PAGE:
Wrvth – No Rising Sun (Unique Leader)

Sunday, 18th August 2019
Rating: 9/10

All things come to an end, either with a whimper or a bang. In the case of Wrvth, No Rising Sun gives notice that the sun has come to set on Wrvth itself with quite the depressive bang. In the four years since their self-titled effort, Wrvth has managed to not only tighten their songwriting, but cause it to twist and turn into exciting new directions.

What made 2015’s Wrvth work so well was the incursions into post-metal and atmosphere amid a more technical death metal and deathcore framework. It oozed with emotions and feeling, despite the potent extreme metal foundations. What may cause some to worry (as it did this scribe at the onset) is the more blatant embrace of the post-metal elements further into the band. To be blunt, there’s far less death metal this time around. But what is lost allows the band to bring in some new elements, and a depressive, almost meloblack feel gives itself a solemn welcome as “Eventide,” and more involved atmosphere that veers between somber and eerie permeates frequently. It all leads into a sound that can be tough to classify, particularly when some hardcore and metalcore elements occasionally bubble to the surface.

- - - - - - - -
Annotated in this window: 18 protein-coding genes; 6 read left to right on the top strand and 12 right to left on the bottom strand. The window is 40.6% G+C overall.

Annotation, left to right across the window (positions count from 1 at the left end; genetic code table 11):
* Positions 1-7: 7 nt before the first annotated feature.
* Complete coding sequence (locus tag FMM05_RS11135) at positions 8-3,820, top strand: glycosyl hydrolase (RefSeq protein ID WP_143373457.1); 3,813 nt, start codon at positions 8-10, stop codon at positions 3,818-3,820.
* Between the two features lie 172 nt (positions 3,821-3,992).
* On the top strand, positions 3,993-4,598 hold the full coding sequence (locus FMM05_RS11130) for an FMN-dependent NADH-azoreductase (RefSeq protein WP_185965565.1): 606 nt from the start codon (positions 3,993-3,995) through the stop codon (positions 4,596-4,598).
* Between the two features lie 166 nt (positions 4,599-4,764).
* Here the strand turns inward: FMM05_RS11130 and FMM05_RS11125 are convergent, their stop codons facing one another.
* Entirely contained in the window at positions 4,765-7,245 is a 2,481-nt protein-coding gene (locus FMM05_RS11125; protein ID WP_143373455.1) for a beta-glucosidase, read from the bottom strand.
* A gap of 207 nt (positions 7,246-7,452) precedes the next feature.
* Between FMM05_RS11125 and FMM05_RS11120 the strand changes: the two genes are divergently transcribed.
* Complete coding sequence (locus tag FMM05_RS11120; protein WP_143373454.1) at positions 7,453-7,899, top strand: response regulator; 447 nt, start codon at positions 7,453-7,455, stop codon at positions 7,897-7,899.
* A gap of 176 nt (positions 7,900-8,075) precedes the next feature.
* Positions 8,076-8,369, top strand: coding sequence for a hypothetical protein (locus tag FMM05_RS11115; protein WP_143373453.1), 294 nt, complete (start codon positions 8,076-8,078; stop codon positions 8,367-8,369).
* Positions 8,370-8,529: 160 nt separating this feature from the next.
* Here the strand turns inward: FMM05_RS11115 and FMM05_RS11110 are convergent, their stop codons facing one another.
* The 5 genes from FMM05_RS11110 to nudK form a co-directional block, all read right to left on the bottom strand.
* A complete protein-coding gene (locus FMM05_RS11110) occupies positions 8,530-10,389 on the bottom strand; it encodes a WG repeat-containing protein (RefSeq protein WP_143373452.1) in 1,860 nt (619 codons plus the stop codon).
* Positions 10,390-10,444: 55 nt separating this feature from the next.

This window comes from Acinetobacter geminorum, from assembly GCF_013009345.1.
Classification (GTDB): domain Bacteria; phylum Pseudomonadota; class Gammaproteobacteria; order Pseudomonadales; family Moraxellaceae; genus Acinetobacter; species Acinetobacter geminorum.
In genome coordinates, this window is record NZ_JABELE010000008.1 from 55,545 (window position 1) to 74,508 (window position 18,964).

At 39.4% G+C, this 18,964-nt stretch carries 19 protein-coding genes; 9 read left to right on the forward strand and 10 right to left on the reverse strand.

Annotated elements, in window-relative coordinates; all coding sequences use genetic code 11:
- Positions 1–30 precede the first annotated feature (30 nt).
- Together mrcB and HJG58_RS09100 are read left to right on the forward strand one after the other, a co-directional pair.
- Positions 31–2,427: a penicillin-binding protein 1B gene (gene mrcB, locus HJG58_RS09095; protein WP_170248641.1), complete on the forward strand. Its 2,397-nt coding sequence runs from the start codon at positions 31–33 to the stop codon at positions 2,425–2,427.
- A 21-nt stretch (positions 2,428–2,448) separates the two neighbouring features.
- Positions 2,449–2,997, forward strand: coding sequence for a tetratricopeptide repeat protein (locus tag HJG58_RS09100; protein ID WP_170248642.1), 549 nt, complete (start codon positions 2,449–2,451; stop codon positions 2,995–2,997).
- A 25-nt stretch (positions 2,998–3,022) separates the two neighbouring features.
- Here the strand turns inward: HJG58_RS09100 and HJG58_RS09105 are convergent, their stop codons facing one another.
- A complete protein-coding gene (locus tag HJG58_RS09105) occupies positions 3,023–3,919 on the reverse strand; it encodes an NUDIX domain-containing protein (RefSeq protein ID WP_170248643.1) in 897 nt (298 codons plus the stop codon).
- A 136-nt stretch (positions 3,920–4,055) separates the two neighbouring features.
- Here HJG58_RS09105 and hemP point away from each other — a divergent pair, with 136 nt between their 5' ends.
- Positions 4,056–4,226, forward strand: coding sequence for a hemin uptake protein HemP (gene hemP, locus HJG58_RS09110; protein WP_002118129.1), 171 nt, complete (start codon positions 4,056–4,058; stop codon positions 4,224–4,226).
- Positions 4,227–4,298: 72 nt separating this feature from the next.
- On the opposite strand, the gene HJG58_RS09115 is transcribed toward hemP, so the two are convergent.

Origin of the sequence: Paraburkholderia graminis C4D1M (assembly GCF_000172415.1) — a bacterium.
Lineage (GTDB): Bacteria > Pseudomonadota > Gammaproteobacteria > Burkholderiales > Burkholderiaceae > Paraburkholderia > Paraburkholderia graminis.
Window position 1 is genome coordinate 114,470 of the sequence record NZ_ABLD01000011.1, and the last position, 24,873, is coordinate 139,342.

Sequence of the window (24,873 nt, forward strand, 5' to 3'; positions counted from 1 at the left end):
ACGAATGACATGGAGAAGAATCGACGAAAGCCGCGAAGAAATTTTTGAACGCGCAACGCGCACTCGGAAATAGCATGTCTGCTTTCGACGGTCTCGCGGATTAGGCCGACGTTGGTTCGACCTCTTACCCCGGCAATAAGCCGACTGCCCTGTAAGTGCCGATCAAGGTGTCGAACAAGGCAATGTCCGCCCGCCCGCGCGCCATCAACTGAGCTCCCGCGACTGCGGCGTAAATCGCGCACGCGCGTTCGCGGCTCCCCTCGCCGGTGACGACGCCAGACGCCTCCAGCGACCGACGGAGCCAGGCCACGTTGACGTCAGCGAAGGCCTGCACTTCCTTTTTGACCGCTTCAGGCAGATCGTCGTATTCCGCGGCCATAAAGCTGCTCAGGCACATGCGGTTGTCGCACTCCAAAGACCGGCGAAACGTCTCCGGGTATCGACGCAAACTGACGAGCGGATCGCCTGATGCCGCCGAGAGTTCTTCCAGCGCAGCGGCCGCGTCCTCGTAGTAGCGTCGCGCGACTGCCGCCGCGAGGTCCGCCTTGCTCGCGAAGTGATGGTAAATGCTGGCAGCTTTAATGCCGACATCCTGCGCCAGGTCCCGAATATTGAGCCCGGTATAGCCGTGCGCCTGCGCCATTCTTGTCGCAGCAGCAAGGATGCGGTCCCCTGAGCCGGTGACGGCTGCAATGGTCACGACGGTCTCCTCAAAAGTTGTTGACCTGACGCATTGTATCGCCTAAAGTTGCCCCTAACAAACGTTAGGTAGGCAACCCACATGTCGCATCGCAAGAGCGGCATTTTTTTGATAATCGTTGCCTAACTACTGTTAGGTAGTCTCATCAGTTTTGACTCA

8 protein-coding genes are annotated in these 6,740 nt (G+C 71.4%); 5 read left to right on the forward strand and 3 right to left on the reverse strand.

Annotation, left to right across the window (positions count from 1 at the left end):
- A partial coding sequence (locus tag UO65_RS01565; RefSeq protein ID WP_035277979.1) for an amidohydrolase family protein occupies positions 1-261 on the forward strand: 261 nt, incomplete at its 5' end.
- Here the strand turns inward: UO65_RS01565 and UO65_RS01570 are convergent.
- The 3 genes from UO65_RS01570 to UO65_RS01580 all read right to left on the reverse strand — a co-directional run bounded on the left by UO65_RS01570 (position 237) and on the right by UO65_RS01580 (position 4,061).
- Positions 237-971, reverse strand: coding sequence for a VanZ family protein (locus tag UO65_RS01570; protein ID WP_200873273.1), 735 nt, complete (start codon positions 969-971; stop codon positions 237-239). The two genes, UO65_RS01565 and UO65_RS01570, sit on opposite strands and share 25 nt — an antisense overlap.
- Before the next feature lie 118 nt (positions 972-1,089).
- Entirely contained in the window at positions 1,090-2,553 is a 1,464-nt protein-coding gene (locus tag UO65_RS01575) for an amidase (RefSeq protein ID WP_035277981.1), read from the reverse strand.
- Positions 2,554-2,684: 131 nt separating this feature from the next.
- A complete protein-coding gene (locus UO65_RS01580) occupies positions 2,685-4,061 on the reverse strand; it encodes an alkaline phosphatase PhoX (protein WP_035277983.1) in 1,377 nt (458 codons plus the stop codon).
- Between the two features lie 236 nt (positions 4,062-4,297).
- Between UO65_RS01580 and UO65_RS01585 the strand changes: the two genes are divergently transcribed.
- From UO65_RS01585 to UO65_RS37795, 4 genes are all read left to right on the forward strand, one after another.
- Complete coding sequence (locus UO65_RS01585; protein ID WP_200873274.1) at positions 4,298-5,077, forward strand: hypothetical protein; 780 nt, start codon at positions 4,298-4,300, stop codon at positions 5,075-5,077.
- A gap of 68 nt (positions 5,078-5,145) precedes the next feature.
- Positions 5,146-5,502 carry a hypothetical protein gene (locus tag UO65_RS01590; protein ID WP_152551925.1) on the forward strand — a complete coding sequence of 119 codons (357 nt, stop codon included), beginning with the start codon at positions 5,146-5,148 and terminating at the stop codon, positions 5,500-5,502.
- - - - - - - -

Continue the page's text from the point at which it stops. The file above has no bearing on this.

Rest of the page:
Gentle acoustic moments, floaty atmosphere, frenzied blastbeats and blackened screams, progressive riffing, elegant and gripping melodies – everything on No Rising Sun merges together to become one long, authentic experience. It’s completely fueled by sorrow from beginning to end, but the swaying between heaviness and melody gives it some unpredictability and bite. There’s a real flow to the way that the songs weave in and out, to the point where the album is really much more of a sit down and listen to it all experience, rather than peek at a few songs randomly (though “Enshrined” is particularly gorgeous in tone). Those emotions that made the self-titled such a strong listen still persist, ranging from anger and frustration to gloom and even a bit of wonder.

There’s something special about how No Rising Sun rages and self-reflects, even within the same song. There’s much to dissect from the actual progressive playing and song structures, but the sheer emotional heft to the album is its greatest strength. This is an album that will resonate far after the last note has ended, much like the legacy that Wrvth should have following the release of No Rising Sun.

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